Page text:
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Governor Appoints Robin Cooley and Martin Hardsocg to State Board of Equalization

February 24, 2015

CHEYENNE, Wyo. – Governor Matt Mead announced today the appointment of Robin Sessions Cooley and Martin Hardsocg to the Wyoming State Board of Equalization. They replace Steven Olmstead whose term is expiring and Tom Glause who is now Wyoming’s Insurance Commissioner. Appointees are confirmed by the Senate.

“Both Robin Cooley and Marty Hardsocg are experienced attorneys who have provided exemplary service to Wyoming throughout their careers. This is an important board that decides a full range of tax disputes - from individual homeowners to small business, up to multi-million dollar appeals by Wyoming’s largest taxpayers. I have every confidence in their abilities to meet this challenge,” Governor Mead said.

Robin Sessions Cooley serves as Deputy Attorney General of the Human Services Division, where she represents a variety of state agencies including the Department of Health, Department of Family Services, Department of Education and the Department of Transportation. She also teaches a Public Health Law Class as an adjunct professor at the University of Wyoming, College of Law. Working with these state agencies she has been involved in regulatory matters and is knowledgeable of state administrative hearing processes.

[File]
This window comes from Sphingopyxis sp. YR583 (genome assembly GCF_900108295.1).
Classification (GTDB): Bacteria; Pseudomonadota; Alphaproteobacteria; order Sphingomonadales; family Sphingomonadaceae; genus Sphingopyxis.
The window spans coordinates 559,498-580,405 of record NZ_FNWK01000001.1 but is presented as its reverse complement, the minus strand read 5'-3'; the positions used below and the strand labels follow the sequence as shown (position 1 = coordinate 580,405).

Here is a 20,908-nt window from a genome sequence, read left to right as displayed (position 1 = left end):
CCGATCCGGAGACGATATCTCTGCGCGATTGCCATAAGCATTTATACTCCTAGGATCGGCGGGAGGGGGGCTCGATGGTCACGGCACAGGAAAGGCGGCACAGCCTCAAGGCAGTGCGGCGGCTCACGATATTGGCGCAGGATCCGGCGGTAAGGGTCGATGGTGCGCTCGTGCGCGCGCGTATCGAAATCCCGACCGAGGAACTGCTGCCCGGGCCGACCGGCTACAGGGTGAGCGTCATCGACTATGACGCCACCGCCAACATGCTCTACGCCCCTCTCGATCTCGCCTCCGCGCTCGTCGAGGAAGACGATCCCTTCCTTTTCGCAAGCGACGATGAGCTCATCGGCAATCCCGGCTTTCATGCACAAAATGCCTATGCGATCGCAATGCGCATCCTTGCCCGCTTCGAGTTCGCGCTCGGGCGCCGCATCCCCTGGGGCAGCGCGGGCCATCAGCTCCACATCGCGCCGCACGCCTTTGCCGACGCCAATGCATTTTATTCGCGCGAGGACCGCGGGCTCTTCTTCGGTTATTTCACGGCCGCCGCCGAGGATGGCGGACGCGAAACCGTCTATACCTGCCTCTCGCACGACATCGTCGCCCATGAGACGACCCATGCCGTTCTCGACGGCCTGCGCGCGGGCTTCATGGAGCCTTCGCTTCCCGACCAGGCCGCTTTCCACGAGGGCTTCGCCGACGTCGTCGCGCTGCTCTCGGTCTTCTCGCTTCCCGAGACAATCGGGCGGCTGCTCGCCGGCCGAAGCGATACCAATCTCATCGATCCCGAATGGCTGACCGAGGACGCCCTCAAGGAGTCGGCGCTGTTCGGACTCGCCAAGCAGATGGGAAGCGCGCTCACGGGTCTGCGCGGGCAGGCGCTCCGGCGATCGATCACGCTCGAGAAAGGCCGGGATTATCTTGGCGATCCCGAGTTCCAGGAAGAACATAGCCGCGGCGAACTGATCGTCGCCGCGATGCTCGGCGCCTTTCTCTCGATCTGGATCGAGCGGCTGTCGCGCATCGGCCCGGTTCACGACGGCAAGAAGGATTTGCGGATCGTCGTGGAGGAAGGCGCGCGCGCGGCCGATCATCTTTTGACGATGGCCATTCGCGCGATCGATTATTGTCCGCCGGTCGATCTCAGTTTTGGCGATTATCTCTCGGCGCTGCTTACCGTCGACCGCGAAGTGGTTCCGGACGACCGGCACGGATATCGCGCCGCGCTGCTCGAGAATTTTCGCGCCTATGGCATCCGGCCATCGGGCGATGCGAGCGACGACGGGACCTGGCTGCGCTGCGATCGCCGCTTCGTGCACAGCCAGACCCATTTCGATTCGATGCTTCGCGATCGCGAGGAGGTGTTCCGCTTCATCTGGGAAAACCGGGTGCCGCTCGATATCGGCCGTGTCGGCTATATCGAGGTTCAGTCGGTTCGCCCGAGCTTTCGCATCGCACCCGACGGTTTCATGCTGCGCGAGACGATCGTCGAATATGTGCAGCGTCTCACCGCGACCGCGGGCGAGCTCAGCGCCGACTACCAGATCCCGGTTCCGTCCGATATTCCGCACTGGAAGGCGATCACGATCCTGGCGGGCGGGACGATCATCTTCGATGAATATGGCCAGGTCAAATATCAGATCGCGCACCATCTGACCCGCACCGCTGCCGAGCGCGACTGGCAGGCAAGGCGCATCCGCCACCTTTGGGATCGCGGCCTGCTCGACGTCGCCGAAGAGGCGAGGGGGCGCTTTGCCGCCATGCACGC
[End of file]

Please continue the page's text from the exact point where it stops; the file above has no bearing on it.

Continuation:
"I am looking forward to this new challenge and I appreciate the Governor's support and confidence in appointing me to this position," Cooley said.

Martin Hardsocg Jr. currently serves as Deputy Attorney General for the Civil Division and represents most of Wyoming’s elected officials and a wide range of state agencies. He represented the state in defense of tax decisions before the Board of Equalization, and on appeal through Wyoming's courts for over a decade. Marty has extensive experience in state taxation matters and administrative law.

"I feel humbled and fortunate to have this opportunity to serve Wyoming's citizens on the State Board of Equalization, a tribunal I know well, and one that serves a vital, constitutional function within Wyoming's tax system,” Hardsocg said.

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